A recruiter specialising in placing brokers has noticed a significant amount of ‘new blood’ coming into the mortgage industry.
Pathways Recruitment managing director Carla Pibworth said from the second half of last year onwards she has seen more quality candidates wanting to be involved in broking who are “willing to do the hard yards” to get established.
She believes this is largely due to mortgage broking becoming recognised as a profession rather than a vocation.
“It’s become a position that is admired a bit more than on previous occasion perhaps, purely because of the regulation and qualification requirement changes. It’s not just a job you can walk into now; it’s been given some hierarchy. Candidates are seeing it as more of a professional entity they are entering into, which is fantastic.”
Pathways successfully placed 56 mortgage brokers in 2013 and currently have 23 candidates who are completing regulatory requirements before being introduced to Pathways’ clients.
Pibworth – who used to be a broker herself – has a unique business approach which she developed after talking to brokerages and aggregators.
“When I first started Pathways in 2010 I could see that people who wanted to become mortgage brokers were researching it on the internet and walking away because they could see there was a lot of red tape involved. I also noticed aggregators were reluctant to take on new brokers due to their inexperience,” she said.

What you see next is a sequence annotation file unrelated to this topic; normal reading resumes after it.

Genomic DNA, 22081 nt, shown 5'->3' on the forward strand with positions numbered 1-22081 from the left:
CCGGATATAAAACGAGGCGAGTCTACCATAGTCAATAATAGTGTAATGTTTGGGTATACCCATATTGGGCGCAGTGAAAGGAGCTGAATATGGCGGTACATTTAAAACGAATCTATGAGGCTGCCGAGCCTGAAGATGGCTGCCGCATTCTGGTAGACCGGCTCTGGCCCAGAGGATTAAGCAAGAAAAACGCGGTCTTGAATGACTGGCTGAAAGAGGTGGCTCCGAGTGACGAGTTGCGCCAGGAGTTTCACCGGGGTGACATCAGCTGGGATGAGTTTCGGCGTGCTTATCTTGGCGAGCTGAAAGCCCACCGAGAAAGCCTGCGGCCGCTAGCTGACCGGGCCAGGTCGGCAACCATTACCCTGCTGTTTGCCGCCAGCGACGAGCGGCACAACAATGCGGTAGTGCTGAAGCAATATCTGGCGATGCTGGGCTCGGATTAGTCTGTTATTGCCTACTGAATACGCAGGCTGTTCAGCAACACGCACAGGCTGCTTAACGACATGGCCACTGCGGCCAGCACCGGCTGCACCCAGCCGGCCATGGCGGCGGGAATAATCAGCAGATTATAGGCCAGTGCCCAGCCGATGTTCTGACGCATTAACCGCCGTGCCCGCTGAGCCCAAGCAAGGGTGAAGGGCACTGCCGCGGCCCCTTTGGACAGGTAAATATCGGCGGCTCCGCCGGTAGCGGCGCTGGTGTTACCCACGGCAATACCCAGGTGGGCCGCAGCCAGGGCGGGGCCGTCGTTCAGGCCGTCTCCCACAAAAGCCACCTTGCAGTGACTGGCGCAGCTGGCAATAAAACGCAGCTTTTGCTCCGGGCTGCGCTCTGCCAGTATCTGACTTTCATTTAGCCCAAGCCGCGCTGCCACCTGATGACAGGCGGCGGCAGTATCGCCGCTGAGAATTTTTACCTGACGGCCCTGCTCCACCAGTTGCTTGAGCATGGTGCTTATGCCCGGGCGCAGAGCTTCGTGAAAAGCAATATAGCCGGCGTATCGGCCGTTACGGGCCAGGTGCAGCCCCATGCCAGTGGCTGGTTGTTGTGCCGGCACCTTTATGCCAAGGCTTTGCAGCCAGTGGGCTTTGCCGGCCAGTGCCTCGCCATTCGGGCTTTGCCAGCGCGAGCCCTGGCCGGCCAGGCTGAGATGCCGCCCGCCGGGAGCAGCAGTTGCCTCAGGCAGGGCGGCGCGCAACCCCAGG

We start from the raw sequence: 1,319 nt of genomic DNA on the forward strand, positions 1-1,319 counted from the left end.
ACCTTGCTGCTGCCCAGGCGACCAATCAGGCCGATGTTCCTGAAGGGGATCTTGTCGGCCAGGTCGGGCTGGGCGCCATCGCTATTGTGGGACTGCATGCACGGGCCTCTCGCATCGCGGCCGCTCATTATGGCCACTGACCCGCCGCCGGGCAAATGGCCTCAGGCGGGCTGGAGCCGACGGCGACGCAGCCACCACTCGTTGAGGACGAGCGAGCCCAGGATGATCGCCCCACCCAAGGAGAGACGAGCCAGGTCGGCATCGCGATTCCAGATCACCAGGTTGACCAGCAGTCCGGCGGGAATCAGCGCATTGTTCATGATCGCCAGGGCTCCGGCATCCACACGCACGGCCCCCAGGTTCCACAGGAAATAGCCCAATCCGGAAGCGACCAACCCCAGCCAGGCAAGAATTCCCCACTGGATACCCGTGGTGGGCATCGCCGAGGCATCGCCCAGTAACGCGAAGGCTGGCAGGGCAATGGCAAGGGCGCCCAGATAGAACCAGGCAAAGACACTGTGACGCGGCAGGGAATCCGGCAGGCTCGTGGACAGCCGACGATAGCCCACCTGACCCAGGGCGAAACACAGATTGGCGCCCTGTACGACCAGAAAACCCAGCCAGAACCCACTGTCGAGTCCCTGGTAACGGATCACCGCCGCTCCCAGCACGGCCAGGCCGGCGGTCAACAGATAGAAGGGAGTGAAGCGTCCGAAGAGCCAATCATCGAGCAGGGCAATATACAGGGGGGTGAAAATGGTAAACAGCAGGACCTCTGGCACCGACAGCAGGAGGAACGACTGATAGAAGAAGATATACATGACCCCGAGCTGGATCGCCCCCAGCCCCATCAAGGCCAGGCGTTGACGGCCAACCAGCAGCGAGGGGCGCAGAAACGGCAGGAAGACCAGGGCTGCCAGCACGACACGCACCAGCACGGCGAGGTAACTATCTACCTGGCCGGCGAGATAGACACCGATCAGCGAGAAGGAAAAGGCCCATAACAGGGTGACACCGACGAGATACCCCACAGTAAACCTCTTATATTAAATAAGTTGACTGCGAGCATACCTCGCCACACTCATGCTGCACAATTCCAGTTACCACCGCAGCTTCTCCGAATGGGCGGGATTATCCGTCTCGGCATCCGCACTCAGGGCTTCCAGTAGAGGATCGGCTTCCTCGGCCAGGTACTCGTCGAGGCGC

Her company not only introduces broking newbies to good organisations but shows them the way with a clear progression plan to help them get their regulatory requirements completed, so when they reach the brokerage on their first day they can start immediately with all their paperwork in one file.
So how can brokers stand out from the rest when first entering the profession or moving jobs?
“I get a lot of people who come through to me and promote sales as one of the biggest attributes they have to offer and whilst I understand fully that having sales experience is very important, for me it’s all about service provision. I consider the finance industry to be a service providing industry as opposed to a sales industry,” Pibworth said.
The ability to form relationships, professionalism and drive are also key qualities.
“I like to see hunger in their belly and motivation, someone who’s willing to go the extra mile for both myself and the client because that’s the person who I want to promote as a broker in our industry.”
And Pibworth said this approach is working – brokerages are starting to look more at candidates who have “massive potential” but may not look like traditional brokers on paper.
Incidentally, the first broker Pibworth ever placed was a landscape gardener who had hurt his back and realised gardening was no longer sustainable. Pibworth suggested mortgage broking as the man was good at managing his accounts and worked a referral-based business.
In his third year of broking, the last tax year, the former landscape gardener wrote $54 million. It seems the ‘new blood’ will keep the old-timers on their toes.